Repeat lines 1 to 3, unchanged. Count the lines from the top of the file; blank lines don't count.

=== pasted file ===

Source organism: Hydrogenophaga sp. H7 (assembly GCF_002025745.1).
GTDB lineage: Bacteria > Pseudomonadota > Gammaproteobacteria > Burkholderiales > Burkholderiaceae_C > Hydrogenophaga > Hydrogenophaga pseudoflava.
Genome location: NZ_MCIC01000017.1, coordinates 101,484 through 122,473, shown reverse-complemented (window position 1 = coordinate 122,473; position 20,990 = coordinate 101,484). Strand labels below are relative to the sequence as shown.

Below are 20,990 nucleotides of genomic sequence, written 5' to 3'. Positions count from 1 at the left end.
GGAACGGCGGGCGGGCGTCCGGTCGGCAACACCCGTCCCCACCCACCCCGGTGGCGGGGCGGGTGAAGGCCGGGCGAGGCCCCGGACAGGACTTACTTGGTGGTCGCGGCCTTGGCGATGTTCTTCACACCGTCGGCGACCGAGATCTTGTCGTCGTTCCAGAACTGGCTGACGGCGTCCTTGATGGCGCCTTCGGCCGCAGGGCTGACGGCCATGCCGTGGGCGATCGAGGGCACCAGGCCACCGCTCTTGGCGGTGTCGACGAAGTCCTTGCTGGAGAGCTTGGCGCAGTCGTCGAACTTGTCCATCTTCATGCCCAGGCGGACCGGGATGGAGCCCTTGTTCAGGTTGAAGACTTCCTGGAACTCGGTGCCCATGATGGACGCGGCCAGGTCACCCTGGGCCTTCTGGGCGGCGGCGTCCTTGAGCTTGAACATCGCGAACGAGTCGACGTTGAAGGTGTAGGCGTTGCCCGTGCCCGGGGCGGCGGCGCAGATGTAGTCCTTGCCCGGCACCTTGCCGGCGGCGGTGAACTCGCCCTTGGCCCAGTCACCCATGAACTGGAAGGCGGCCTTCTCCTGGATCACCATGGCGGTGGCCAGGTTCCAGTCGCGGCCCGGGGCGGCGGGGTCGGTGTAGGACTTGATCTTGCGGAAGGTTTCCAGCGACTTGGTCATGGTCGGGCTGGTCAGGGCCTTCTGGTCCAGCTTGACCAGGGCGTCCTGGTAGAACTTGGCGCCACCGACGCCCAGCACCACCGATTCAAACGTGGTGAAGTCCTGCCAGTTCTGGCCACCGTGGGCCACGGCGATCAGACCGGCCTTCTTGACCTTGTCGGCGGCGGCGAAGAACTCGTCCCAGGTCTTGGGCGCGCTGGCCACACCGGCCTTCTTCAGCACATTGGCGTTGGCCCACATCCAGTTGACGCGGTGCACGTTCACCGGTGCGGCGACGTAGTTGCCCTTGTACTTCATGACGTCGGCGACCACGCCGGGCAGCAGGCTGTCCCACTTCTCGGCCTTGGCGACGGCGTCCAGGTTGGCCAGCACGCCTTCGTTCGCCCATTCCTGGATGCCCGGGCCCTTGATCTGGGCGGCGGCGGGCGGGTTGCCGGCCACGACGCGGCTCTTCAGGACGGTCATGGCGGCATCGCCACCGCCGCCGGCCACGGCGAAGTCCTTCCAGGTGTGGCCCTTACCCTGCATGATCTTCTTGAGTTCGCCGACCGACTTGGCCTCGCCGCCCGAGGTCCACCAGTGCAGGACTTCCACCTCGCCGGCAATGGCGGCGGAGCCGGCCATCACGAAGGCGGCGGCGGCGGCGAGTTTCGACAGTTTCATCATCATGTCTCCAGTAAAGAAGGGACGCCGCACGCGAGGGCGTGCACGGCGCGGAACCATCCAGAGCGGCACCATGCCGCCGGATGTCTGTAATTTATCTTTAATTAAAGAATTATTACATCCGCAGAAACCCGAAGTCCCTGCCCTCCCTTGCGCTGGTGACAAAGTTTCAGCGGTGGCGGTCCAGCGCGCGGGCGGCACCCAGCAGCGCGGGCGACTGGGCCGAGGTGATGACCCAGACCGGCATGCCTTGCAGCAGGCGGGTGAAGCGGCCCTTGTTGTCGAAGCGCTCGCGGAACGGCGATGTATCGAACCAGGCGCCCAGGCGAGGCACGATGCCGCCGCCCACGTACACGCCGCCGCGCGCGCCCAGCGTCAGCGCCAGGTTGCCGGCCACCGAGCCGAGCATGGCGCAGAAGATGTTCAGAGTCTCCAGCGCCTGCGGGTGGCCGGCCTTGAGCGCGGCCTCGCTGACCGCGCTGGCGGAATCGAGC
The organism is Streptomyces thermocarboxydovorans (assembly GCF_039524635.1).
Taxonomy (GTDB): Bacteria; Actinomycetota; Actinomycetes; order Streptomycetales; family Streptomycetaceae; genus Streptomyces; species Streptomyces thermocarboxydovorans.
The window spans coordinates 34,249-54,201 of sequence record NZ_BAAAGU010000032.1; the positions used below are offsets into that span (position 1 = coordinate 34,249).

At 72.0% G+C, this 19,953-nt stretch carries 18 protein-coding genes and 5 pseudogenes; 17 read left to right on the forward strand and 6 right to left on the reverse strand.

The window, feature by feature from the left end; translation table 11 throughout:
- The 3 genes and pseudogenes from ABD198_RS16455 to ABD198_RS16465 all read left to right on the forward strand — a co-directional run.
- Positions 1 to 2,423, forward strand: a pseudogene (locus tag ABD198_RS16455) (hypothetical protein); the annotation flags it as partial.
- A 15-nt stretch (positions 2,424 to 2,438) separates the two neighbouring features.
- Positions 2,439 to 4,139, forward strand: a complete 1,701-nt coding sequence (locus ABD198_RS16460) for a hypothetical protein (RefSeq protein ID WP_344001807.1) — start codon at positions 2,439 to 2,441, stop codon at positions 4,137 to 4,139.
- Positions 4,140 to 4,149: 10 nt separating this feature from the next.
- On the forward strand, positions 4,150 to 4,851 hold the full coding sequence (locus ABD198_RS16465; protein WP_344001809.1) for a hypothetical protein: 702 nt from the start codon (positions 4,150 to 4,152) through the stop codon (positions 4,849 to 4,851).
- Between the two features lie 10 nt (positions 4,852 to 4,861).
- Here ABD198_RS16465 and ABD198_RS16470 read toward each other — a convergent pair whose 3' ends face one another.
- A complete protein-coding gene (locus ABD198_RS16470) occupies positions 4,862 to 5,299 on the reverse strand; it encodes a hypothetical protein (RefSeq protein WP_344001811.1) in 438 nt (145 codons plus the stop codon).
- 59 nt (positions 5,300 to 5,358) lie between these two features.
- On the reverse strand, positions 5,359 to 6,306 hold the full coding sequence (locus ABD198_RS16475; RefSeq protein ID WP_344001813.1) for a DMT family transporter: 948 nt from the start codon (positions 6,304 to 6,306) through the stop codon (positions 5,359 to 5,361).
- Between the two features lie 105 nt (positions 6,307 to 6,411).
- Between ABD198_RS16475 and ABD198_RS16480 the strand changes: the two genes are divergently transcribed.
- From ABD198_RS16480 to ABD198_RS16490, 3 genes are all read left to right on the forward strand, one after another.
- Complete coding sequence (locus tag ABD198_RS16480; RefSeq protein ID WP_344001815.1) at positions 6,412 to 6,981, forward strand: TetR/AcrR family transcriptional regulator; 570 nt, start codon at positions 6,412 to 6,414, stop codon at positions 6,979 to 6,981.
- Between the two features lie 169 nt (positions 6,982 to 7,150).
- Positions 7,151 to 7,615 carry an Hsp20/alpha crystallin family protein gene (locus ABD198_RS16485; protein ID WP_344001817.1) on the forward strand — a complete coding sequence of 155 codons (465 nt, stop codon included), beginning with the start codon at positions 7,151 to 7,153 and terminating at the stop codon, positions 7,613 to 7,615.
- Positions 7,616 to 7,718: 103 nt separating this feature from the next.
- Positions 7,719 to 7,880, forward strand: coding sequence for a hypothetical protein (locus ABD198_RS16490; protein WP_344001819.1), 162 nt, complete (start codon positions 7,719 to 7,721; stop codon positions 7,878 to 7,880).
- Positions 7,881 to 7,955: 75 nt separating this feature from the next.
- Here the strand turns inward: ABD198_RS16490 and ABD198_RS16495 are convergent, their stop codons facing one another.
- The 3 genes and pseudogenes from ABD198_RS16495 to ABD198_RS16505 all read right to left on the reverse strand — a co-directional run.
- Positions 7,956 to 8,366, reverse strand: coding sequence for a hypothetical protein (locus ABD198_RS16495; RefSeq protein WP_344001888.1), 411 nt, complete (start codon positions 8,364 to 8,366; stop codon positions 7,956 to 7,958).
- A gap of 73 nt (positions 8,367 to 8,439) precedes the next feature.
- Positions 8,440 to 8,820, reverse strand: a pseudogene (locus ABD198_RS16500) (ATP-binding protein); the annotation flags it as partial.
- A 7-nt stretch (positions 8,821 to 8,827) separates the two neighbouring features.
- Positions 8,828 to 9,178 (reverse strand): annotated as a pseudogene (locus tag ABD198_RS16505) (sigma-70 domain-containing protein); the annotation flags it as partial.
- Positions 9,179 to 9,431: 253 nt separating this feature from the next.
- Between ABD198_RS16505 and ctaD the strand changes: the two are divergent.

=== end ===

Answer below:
Source organism: Hydrogenophaga sp. H7 (assembly GCF_002025745.1).
GTDB lineage: Bacteria > Pseudomonadota > Gammaproteobacteria > Burkholderiales > Burkholderiaceae_C > Hydrogenophaga > Hydrogenophaga pseudoflava.
Genome location: NZ_MCIC01000017.1, coordinates 101,484 through 122,473, shown reverse-complemented (window position 1 = coordinate 122,473; position 20,990 = coordinate 101,484). Strand labels below are relative to the sequence as shown.